The Directive on pregnant workers and workers who have recently given birth, also known as the Maternity Leave Directive, was first adopted by the European Parliament by a large majority in October 2010. 4 years later, the passage of this Directive remains blocked in the European Council by opposing Member States. Making matters worse, the European Commission has recently put a shelf life on the Directive: in the Commission's working programme for 2015, it is stated that if an agreement is not reached within 6 months the proposal will eventually be withdrawn. This would be a major step backwards on the issue of women's rights and gender equality in Europe. After two years of discussion, the European Parliament finally reached an agreement on the Maternity Leave Directive. Adopting a more ambitious position than the one presented by the Commission, it extended the minimum maternity leave from 14 to 20 weeks with full pay, gave the same rights to domestic workers and adoptive mothers; and included a paid paternity leave of at least two weeks. The threat to the Maternity Leave Directive, a piece of legislation which was democratically agreed upon, is completely unacceptable. It demonstrates a lack of respect for the European Parliament's decision. And it also shows that the Commission has conceded to business' demands at the expense of gender equality, health, safety and labour legislation, which guarantee equality and high standards of living. At present, women in the EU are still earning on average 16.4% less than men. Many women in Europe receive no pension, and those that do receive it are faced with an average pension gap of 39% in comparison to men. If Europe cannot guarantee a decent salary during maternity leave, women will continue to suffer financially for choosing to have children, further widening the EU gender pay gap and seriously affecting their pensions. Although all Member States have laws which protect pregnant women, women are still being discriminated in the work place during pregnancy and after birth. Even if it is forbidden by law, young women are still asked during job interviews about their intentions for starting a family. In 2008 the EU needed and still needs now more than ever, a common legislation protecting and strengthening the rights of all women during pregnancy and after birth. The fact that the EU has still not succeeded in ensuring a sufficient set of measures protecting women is unthinkable. One of the main arguments used by Member States blocking the Directive is the belief that 14 more weeks of maternity leave would drastically weaken a woman's position in the labour market, while also implying a "financial burden" not affordable to Member States in times of economic crisis. However, this is far from true. Take Scandinavian countries for example: it is clear that the more generous maternity leave schemes are for women, the less they feel that a career is incompatible with having children. The outcry of employers' organisations and Members States about the huge costs of the proposal is also refuted when the Directive impact assessment is taken into account, a study proving that a rise in female labour participation of 1,4% would cover the costs of the whole proposal. Member States have agreed to the EU 2020 strategy, which has among its objectives a 60% to 70% increase in female labour participation. With this in mind a 20 week maternity leave and two week paternity leave is not just affordable, but furthermore a unique opportunity to improve the working conditions of women and mothers. Paternity leave has proved another bone of contention in the discussion. Although 19 member States have already introduced paternity leave to their national legislation, having it accepted in the Council presents quite the challenge. Paternity leave is a vital measure for gender equality. If we want to increase the number of women in the labour market, it is essential that men embrace the role of caregiver within the family unit Studies clearly show that when a father takes paternity leave immediately after the birth of the baby, this increases his involvement in the care of the baby. The sharing of family responsibilities is very important in promoting real gender equality. A European maternity leave would represent real progress in the protection of working mothers, both from the perspective of gender equality, and in terms of the sustainability of the labour market. The health, welfare and labour rights of mothers and fathers cannot be sacrificed for the sake of business interests or the priorities of certain Member States. We are all responsible for applying pressure on the European institutions, and for making our voices heard. We must tell the Commission, the Council and especially the blocking Member States, that the Maternity Leave Directive has to be kept on the table.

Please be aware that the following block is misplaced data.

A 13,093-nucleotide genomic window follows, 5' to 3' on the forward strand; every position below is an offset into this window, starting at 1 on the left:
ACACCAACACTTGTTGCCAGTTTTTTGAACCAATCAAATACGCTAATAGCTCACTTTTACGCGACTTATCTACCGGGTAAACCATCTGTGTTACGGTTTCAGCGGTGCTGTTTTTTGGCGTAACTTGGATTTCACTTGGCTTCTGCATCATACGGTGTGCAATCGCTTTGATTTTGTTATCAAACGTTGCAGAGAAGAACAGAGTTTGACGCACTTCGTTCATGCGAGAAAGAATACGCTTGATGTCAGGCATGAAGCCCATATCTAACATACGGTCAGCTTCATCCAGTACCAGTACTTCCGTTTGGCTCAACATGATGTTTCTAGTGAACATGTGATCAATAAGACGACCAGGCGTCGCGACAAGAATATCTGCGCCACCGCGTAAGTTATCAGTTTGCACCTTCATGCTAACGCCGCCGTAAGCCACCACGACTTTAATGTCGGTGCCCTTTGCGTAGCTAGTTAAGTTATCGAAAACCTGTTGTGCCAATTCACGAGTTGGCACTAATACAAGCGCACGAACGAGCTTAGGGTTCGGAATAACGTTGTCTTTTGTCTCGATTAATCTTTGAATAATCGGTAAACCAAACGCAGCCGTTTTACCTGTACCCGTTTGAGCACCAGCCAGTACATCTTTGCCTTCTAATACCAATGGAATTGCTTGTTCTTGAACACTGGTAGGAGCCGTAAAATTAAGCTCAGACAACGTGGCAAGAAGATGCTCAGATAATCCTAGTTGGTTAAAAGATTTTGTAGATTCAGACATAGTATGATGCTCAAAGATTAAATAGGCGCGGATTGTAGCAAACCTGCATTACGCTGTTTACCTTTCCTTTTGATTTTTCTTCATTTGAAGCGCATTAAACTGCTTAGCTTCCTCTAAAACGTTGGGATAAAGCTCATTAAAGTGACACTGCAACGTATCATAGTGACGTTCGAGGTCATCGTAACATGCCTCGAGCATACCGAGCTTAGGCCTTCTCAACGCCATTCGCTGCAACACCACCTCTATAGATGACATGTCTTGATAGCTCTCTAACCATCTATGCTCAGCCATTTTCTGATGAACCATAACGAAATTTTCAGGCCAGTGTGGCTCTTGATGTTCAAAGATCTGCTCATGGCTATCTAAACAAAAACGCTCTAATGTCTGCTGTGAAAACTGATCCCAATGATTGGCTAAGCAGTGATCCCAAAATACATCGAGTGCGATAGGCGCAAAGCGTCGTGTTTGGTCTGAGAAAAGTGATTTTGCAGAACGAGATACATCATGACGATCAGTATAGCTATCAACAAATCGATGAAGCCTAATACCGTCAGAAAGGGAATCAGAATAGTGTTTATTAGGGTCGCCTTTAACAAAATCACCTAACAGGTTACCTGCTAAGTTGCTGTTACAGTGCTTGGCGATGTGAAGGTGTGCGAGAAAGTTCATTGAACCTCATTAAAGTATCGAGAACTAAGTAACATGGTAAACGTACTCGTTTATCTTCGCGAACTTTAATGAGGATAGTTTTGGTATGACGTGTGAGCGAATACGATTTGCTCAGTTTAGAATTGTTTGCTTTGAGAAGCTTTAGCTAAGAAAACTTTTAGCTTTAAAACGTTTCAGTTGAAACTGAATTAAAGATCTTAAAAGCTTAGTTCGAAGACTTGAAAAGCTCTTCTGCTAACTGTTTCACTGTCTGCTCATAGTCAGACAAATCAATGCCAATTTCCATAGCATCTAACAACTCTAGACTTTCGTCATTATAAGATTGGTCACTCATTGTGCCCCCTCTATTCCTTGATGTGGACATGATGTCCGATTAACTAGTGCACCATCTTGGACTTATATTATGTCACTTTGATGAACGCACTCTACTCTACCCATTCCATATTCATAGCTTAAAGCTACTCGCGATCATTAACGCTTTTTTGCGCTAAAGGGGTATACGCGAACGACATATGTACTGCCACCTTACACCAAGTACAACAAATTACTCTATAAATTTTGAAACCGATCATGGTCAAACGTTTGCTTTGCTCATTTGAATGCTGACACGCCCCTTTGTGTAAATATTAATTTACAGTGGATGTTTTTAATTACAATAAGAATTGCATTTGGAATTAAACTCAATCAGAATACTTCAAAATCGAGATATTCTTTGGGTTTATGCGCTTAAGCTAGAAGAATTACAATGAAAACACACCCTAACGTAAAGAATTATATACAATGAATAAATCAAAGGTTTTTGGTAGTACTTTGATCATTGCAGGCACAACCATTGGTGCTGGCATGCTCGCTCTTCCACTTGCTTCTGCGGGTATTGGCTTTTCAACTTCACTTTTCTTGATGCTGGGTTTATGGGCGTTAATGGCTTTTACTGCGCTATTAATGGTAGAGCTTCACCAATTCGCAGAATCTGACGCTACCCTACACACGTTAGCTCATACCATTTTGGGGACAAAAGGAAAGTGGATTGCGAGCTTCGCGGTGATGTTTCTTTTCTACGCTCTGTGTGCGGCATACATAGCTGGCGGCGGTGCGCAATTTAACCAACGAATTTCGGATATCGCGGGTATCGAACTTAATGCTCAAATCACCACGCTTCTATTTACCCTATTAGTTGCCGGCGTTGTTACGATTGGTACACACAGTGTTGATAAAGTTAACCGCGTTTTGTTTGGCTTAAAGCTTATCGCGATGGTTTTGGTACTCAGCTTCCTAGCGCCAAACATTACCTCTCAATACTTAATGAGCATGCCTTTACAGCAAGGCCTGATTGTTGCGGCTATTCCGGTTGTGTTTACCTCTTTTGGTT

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Directive on gender equality and women's rights cannot be scrapped